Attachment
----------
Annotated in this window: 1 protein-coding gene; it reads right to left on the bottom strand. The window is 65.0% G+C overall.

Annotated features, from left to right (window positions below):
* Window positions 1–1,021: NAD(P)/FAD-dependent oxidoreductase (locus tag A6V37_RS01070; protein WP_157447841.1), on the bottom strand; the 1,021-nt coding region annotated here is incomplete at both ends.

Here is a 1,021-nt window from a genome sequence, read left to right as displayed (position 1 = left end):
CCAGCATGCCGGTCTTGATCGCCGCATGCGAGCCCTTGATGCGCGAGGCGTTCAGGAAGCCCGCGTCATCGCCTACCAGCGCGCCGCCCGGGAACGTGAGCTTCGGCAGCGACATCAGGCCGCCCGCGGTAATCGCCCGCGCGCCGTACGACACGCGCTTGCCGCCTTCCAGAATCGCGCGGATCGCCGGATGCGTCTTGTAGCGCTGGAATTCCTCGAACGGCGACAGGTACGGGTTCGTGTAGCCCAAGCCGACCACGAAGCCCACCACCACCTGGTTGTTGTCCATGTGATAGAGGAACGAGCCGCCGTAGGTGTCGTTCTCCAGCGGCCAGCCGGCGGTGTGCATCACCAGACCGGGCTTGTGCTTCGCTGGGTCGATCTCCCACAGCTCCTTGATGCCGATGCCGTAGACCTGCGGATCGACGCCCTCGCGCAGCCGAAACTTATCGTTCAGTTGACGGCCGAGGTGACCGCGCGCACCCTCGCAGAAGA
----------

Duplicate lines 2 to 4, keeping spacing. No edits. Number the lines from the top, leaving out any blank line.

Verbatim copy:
Annotated features, from left to right (window positions below):
* Window positions 1–1,021: NAD(P)/FAD-dependent oxidoreductase (locus tag A6V37_RS01070; protein WP_157447841.1), on the bottom strand; the 1,021-nt coding region annotated here is incomplete at both ends.

Here is a 1,021-nt window from a genome sequence, read left to right as displayed (position 1 = left end):